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Transphobes Stay Off Our Turf: NHS and the Trans Rights Demonstration
Nina Beck /  Wed, 20 Oct 2021

On October 19th 2021, Nepean High School students participated in a counter demonstration to a B.C. transphobe. Chris Elston, known as Billboard Chris on social media, was outside of Nepean, Broadview and Notre Dame. Chris has been travelling across Canada, spreading his opinions on the terrors of gender ideology and gender affirming treatments.

On Monday the 18th of October, there was outrage at Chris’s presence during the beginning and end of the school day. By Monday afternoon, there were large groups of people organizing counter demonstrations to block him from spreading his hateful messages to the young, impressionable minds attending the three schools. The largest of these demonstrations happened on the 19th. I spent three hours there, alongside many of my peers, as students showed outrage toward Billboard Chris spreading his transphobic opinions outside of our school.

A large group of students began gathering around 12pm on Tuesday with community members, in preparation for Chris's return. I talked to several students about why they are here and generally it was a united front: stopping these hateful messages from reaching the younger students at Broadview Elementary School. As an NHS student, Nerisse Kazmierski (grade 10) said, “Chris is trying to spread hateful messaging about trans healthcare for kids along this stretch of schools, one school including elementary kids who deserve to feel loved.” The students feel our community shouldn’t have this harmful information being shown in front of schools. Chris is protesting “gender ideology”, a concept that transphobes essentially made up to claim the LGBTQIA+ community is pushing transness onto others, which has been repeatedly rejected by the trans community.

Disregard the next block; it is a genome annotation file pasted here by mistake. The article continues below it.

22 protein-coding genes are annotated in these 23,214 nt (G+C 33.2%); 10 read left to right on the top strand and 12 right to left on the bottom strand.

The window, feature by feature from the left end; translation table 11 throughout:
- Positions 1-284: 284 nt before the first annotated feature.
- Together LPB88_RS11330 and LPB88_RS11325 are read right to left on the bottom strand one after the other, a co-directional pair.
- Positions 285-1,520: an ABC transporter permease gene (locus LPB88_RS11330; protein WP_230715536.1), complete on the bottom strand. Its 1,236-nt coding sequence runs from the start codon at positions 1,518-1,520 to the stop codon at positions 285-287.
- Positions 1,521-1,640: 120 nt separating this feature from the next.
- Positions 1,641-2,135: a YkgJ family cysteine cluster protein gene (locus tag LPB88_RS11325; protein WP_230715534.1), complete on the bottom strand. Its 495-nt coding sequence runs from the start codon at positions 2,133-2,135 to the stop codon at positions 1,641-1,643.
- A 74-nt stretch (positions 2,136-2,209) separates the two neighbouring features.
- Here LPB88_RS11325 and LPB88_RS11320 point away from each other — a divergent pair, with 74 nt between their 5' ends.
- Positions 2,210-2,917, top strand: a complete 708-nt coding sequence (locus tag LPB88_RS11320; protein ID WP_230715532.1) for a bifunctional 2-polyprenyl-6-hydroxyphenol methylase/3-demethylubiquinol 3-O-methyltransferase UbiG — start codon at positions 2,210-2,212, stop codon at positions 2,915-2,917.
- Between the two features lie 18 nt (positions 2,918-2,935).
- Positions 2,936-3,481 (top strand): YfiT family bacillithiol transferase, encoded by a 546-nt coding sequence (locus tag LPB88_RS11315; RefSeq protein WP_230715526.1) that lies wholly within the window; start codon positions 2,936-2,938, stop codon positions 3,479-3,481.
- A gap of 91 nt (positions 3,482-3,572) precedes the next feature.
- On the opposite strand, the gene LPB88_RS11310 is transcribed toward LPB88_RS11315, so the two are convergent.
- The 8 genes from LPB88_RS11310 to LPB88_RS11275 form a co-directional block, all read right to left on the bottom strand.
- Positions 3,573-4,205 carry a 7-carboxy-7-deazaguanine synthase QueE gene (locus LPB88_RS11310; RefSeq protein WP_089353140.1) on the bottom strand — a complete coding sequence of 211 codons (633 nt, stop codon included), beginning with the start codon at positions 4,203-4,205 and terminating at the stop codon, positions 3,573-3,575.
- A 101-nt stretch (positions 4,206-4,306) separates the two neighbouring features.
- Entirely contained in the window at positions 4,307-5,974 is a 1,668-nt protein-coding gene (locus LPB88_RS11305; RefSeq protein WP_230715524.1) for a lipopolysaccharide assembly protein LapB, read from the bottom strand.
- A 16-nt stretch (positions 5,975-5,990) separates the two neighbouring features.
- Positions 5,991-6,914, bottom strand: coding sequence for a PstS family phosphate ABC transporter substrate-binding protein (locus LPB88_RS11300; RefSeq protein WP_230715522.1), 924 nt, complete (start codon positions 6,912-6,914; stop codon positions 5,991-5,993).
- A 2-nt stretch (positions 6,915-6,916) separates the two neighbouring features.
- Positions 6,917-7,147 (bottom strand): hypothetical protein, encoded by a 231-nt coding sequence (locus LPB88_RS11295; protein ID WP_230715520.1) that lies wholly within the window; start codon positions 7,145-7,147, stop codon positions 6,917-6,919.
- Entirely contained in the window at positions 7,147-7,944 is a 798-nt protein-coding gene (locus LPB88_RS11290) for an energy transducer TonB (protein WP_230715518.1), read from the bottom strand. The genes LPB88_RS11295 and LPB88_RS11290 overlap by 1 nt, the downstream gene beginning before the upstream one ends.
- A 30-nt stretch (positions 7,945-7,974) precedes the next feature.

Chris also has a big problem with gender education being taught in school, along with hormone therapy being available to young people. He fails to see just how essential these things are for trans youth. As another student I spoke to, Max Van Loon (grade 12), puts it: “Gender education and hormone blockers can actually save lives and do all the time and so we’re here to show other trans people it's okay to be trans and it’s okay to seek gender affirming therapy and to show that he's wrong.” When Chris goes around to schools with his ideas, he is putting trans youth in danger and thats why we as students, as members of the queer community, allies, and just members of the Nepean community took it upon ourselves to show Chris and his backwater ideas that they don’t belong in our learning environment.

We had great success keeping Billboard Chris’s message from reaching too many young minds during his demonstrations over the past few days. This was thanks to the work of students, community members, a large number of Ottawa's elected officials, and groups such as Rainbow Carleton, who quickly spread the word about counter demonstrations through social media. These people managed well on the morning of October 19th with around 100 people driving Chris’s transphobia away in about an hour. I had a chance to speak with Kitchissippi Ward councillor, Jeff Lieper, who attended the morning and afternoon counter demonstrations. We talked soon after Chris had left the afternoon demonstration and he told me, “I was stunned at the number of students who turned out and the passion that they brought to letting Chris and his supporters know they’re not welcome here.” Nepean students and our community members made it very clear to Chris that he can take his views and go. Chants like “trans rights are human rights” and “TERFs stay off our turf” were shouted loudly. When I spoke with Ottawa Centre MPP, Joel Harden about what he had to say about the community's response he said, “It was absolutely amazing and it gives us hope that when bigotry rears its face, community organizing will answer.” Nepean as a school and a community, we truly showed everyone that we will not stand for transphobia outside of our school and we sure showed Chris too.

After we as students showed Chris that we won’t stand for his transphobia, he took to Twitter to say that despite how it went for him “they’re just teens and they don’t understand what’s going on, so no hard feelings.” NHS student, Jamie Settle (grade 12) responded, “Don’t let this change what people think happened. This was organized, we knew exactly what we were doing and we’ll do it again if we have to.” The students of Nepean did not stand for this transphobia now and we will not in the future, despite a transphobe with signs outside our school.

Photographs by Serena Manouchehri.